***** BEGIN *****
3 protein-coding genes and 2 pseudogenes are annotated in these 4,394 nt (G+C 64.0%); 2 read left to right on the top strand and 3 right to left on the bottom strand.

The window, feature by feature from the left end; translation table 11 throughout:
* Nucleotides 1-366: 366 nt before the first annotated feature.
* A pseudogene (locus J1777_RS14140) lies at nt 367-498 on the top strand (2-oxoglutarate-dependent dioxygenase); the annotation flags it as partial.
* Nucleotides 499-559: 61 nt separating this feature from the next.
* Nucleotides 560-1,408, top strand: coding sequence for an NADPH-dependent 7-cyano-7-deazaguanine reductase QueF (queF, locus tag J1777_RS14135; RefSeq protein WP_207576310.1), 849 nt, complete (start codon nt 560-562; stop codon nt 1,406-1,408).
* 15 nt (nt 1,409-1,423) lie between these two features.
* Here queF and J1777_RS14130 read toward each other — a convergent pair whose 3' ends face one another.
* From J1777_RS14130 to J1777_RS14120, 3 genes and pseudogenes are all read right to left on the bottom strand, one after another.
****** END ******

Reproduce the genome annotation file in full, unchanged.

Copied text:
3 protein-coding genes and 2 pseudogenes are annotated in these 4,394 nt (G+C 64.0%); 2 read left to right on the top strand and 3 right to left on the bottom strand.

The window, feature by feature from the left end; translation table 11 throughout:
* Nucleotides 1-366: 366 nt before the first annotated feature.
* A pseudogene (locus J1777_RS14140) lies at nt 367-498 on the top strand (2-oxoglutarate-dependent dioxygenase); the annotation flags it as partial.
* Nucleotides 499-559: 61 nt separating this feature from the next.
* Nucleotides 560-1,408, top strand: coding sequence for an NADPH-dependent 7-cyano-7-deazaguanine reductase QueF (queF, locus tag J1777_RS14135; RefSeq protein WP_207576310.1), 849 nt, complete (start codon nt 560-562; stop codon nt 1,406-1,408).
* 15 nt (nt 1,409-1,423) lie between these two features.
* Here queF and J1777_RS14130 read toward each other — a convergent pair whose 3' ends face one another.
* From J1777_RS14130 to J1777_RS14120, 3 genes and pseudogenes are all read right to left on the bottom strand, one after another.